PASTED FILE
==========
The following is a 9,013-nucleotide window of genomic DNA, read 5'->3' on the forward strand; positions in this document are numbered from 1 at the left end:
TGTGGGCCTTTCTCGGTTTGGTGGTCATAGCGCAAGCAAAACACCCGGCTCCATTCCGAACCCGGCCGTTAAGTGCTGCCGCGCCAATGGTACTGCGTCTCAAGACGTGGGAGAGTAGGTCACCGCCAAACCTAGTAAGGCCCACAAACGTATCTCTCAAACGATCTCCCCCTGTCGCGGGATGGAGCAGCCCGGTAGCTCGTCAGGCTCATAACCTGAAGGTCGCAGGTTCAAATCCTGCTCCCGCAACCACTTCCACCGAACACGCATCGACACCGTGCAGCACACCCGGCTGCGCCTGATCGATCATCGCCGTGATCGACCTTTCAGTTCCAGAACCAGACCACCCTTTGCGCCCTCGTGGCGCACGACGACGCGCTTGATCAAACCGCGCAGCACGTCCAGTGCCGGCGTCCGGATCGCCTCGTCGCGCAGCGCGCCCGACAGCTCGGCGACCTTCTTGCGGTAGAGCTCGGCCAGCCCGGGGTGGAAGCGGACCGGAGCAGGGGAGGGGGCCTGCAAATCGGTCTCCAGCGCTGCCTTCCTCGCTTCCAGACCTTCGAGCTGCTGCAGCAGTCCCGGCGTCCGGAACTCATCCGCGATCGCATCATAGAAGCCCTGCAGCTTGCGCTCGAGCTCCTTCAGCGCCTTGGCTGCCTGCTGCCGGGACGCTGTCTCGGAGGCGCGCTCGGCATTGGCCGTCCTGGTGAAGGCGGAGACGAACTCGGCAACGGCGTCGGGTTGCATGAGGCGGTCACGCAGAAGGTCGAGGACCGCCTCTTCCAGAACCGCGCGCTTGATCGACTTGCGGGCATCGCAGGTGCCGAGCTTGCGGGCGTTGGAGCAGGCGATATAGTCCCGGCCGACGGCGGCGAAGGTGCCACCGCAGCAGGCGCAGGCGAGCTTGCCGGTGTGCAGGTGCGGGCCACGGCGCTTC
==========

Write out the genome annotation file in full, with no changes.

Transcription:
The following is a 9,013-nucleotide window of genomic DNA, read 5'->3' on the forward strand; positions in this document are numbered from 1 at the left end:
TGTGGGCCTTTCTCGGTTTGGTGGTCATAGCGCAAGCAAAACACCCGGCTCCATTCCGAACCCGGCCGTTAAGTGCTGCCGCGCCAATGGTACTGCGTCTCAAGACGTGGGAGAGTAGGTCACCGCCAAACCTAGTAAGGCCCACAAACGTATCTCTCAAACGATCTCCCCCTGTCGCGGGATGGAGCAGCCCGGTAGCTCGTCAGGCTCATAACCTGAAGGTCGCAGGTTCAAATCCTGCTCCCGCAACCACTTCCACCGAACACGCATCGACACCGTGCAGCACACCCGGCTGCGCCTGATCGATCATCGCCGTGATCGACCTTTCAGTTCCAGAACCAGACCACCCTTTGCGCCCTCGTGGCGCACGACGACGCGCTTGATCAAACCGCGCAGCACGTCCAGTGCCGGCGTCCGGATCGCCTCGTCGCGCAGCGCGCCCGACAGCTCGGCGACCTTCTTGCGGTAGAGCTCGGCCAGCCCGGGGTGGAAGCGGACCGGAGCAGGGGAGGGGGCCTGCAAATCGGTCTCCAGCGCTGCCTTCCTCGCTTCCAGACCTTCGAGCTGCTGCAGCAGTCCCGGCGTCCGGAACTCATCCGCGATCGCATCATAGAAGCCCTGCAGCTTGCGCTCGAGCTCCTTCAGCGCCTTGGCTGCCTGCTGCCGGGACGCTGTCTCGGAGGCGCGCTCGGCATTGGCCGTCCTGGTGAAGGCGGAGACGAACTCGGCAACGGCGTCGGGTTGCATGAGGCGGTCACGCAGAAGGTCGAGGACCGCCTCTTCCAGAACCGCGCGCTTGATCGACTTGCGGGCATCGCAGGTGCCGAGCTTGCGGGCGTTGGAGCAGGCGATATAGTCCCGGCCGACGGCGGCGAAGGTGCCACCGCAGCAGGCGCAGGCGAGCTTGCCGGTGTGCAGGTGCGGGCCACGGCGCTTC